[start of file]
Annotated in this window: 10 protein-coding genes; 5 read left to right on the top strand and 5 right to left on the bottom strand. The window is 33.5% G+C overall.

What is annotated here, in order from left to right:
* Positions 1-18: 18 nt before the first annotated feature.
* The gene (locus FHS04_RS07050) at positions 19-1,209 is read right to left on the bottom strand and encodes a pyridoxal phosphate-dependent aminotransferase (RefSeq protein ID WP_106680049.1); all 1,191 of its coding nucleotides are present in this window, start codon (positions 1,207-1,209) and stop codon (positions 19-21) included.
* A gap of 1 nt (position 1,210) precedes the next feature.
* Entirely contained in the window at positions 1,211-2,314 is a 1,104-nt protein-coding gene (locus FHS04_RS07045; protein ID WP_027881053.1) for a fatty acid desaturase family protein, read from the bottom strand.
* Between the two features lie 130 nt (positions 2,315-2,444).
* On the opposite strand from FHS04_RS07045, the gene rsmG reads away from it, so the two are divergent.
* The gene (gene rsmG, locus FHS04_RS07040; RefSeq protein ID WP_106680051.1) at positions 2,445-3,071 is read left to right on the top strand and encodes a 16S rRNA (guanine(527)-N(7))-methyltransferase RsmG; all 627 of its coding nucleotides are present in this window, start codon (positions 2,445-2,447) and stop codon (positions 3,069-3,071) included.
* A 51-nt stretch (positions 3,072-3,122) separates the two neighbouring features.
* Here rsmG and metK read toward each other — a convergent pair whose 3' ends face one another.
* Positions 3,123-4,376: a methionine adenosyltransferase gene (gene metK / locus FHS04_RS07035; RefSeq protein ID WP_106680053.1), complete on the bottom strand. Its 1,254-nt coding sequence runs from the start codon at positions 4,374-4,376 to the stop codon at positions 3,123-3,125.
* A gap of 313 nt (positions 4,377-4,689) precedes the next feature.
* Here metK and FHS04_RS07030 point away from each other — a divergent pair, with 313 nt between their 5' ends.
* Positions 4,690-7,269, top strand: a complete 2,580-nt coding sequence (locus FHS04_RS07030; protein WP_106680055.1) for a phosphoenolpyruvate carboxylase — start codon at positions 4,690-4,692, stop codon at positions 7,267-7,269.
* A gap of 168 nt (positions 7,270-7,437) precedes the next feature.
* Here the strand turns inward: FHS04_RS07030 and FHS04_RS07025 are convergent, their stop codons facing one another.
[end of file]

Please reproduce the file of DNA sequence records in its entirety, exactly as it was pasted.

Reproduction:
Annotated in this window: 10 protein-coding genes; 5 read left to right on the top strand and 5 right to left on the bottom strand. The window is 33.5% G+C overall.

What is annotated here, in order from left to right:
* Positions 1-18: 18 nt before the first annotated feature.
* The gene (locus FHS04_RS07050) at positions 19-1,209 is read right to left on the bottom strand and encodes a pyridoxal phosphate-dependent aminotransferase (RefSeq protein ID WP_106680049.1); all 1,191 of its coding nucleotides are present in this window, start codon (positions 1,207-1,209) and stop codon (positions 19-21) included.
* A gap of 1 nt (position 1,210) precedes the next feature.
* Entirely contained in the window at positions 1,211-2,314 is a 1,104-nt protein-coding gene (locus FHS04_RS07045; protein ID WP_027881053.1) for a fatty acid desaturase family protein, read from the bottom strand.
* Between the two features lie 130 nt (positions 2,315-2,444).
* On the opposite strand from FHS04_RS07045, the gene rsmG reads away from it, so the two are divergent.
* The gene (gene rsmG, locus FHS04_RS07040; RefSeq protein ID WP_106680051.1) at positions 2,445-3,071 is read left to right on the top strand and encodes a 16S rRNA (guanine(527)-N(7))-methyltransferase RsmG; all 627 of its coding nucleotides are present in this window, start codon (positions 2,445-2,447) and stop codon (positions 3,069-3,071) included.
* A 51-nt stretch (positions 3,072-3,122) separates the two neighbouring features.
* Here rsmG and metK read toward each other — a convergent pair whose 3' ends face one another.
* Positions 3,123-4,376: a methionine adenosyltransferase gene (gene metK / locus FHS04_RS07035; RefSeq protein ID WP_106680053.1), complete on the bottom strand. Its 1,254-nt coding sequence runs from the start codon at positions 4,374-4,376 to the stop codon at positions 3,123-3,125.
* A gap of 313 nt (positions 4,377-4,689) precedes the next feature.
* Here metK and FHS04_RS07030 point away from each other — a divergent pair, with 313 nt between their 5' ends.
* Positions 4,690-7,269, top strand: a complete 2,580-nt coding sequence (locus FHS04_RS07030; protein WP_106680055.1) for a phosphoenolpyruvate carboxylase — start codon at positions 4,690-4,692, stop codon at positions 7,267-7,269.
* A gap of 168 nt (positions 7,270-7,437) precedes the next feature.
* Here the strand turns inward: FHS04_RS07030 and FHS04_RS07025 are convergent, their stop codons facing one another.